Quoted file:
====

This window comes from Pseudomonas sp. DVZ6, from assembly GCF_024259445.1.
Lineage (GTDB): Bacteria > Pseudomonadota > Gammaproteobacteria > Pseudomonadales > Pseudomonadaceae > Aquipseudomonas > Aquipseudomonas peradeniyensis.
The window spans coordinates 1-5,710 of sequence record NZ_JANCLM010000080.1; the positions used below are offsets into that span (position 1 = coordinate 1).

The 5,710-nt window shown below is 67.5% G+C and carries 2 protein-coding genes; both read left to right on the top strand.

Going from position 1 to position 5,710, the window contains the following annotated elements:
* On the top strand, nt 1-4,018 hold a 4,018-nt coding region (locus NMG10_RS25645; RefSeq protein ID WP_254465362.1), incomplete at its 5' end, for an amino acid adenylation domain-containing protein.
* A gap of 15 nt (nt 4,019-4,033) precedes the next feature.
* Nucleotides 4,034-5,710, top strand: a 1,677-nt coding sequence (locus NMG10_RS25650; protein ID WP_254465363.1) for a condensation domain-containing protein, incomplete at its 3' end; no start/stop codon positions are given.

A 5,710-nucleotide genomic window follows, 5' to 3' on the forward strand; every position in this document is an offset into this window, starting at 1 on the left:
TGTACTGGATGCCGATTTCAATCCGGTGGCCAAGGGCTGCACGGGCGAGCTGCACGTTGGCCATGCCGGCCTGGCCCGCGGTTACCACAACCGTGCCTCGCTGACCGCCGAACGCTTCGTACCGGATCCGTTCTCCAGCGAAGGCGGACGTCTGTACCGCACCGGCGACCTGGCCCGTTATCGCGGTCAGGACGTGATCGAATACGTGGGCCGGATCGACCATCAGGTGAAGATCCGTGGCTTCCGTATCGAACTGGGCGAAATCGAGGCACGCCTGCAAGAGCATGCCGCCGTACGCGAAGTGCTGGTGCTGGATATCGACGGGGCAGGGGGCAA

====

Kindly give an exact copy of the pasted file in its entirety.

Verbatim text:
This window comes from Pseudomonas sp. DVZ6, from assembly GCF_024259445.1.
Lineage (GTDB): Bacteria > Pseudomonadota > Gammaproteobacteria > Pseudomonadales > Pseudomonadaceae > Aquipseudomonas > Aquipseudomonas peradeniyensis.
The window spans coordinates 1-5,710 of sequence record NZ_JANCLM010000080.1; the positions used below are offsets into that span (position 1 = coordinate 1).

The 5,710-nt window shown below is 67.5% G+C and carries 2 protein-coding genes; both read left to right on the top strand.

Going from position 1 to position 5,710, the window contains the following annotated elements:
* On the top strand, nt 1-4,018 hold a 4,018-nt coding region (locus NMG10_RS25645; RefSeq protein ID WP_254465362.1), incomplete at its 5' end, for an amino acid adenylation domain-containing protein.
* A gap of 15 nt (nt 4,019-4,033) precedes the next feature.
* Nucleotides 4,034-5,710, top strand: a 1,677-nt coding sequence (locus NMG10_RS25650; protein ID WP_254465363.1) for a condensation domain-containing protein, incomplete at its 3' end; no start/stop codon positions are given.

A 5,710-nucleotide genomic window follows, 5' to 3' on the forward strand; every position in this document is an offset into this window, starting at 1 on the left:
TGTACTGGATGCCGATTTCAATCCGGTGGCCAAGGGCTGCACGGGCGAGCTGCACGTTGGCCATGCCGGCCTGGCCCGCGGTTACCACAACCGTGCCTCGCTGACCGCCGAACGCTTCGTACCGGATCCGTTCTCCAGCGAAGGCGGACGTCTGTACCGCACCGGCGACCTGGCCCGTTATCGCGGTCAGGACGTGATCGAATACGTGGGCCGGATCGACCATCAGGTGAAGATCCGTGGCTTCCGTATCGAACTGGGCGAAATCGAGGCACGCCTGCAAGAGCATGCCGCCGTACGCGAAGTGCTGGTGCTGGATATCGACGGGGCAGGGGGCAA